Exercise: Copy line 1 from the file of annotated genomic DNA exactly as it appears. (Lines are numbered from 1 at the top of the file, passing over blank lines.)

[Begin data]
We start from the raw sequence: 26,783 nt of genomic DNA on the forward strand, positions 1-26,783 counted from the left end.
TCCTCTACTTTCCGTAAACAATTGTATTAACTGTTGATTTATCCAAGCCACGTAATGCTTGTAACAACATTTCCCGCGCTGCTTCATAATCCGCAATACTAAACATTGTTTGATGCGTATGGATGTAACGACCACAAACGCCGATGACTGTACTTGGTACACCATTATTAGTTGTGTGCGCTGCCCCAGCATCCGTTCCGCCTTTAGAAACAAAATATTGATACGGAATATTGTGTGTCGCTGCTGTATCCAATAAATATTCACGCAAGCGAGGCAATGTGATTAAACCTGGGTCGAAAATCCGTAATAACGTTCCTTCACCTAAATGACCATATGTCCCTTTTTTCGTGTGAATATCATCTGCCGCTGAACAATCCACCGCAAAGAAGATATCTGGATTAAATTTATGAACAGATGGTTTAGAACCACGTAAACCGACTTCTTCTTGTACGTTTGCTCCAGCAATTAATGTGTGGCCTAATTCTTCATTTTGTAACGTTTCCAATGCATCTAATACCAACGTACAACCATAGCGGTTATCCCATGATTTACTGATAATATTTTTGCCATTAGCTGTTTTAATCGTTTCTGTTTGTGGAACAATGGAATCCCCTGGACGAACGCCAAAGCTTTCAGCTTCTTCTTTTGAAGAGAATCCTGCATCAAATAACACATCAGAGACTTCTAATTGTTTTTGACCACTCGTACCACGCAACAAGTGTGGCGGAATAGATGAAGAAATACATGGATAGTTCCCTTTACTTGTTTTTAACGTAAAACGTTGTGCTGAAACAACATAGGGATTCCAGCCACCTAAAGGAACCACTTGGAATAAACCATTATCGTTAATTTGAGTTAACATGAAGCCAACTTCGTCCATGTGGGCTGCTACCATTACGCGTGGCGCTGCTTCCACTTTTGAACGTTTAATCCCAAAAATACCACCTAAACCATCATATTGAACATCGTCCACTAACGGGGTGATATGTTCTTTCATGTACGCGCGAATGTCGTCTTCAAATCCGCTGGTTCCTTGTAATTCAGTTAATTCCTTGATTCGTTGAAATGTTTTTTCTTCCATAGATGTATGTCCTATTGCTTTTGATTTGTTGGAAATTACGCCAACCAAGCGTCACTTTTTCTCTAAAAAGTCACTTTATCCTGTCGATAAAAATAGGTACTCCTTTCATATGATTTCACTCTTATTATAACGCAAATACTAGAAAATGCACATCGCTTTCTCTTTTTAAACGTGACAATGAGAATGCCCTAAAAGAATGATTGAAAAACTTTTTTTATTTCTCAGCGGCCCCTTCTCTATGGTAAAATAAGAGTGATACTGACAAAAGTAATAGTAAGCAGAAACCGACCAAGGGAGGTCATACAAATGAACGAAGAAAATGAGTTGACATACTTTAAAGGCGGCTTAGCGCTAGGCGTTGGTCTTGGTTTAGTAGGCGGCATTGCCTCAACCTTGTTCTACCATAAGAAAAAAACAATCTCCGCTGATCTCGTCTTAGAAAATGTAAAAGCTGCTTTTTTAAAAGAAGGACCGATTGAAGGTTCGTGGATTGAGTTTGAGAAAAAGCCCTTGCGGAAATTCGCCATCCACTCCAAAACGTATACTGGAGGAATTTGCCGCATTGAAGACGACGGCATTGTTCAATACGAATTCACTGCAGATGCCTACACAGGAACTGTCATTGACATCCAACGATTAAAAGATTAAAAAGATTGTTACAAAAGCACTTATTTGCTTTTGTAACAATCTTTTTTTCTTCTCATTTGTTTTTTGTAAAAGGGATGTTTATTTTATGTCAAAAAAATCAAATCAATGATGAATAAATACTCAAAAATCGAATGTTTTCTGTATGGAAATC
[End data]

We start from the raw sequence: 26,783 nt of genomic DNA on the forward strand, positions 1-26,783 counted from the left end.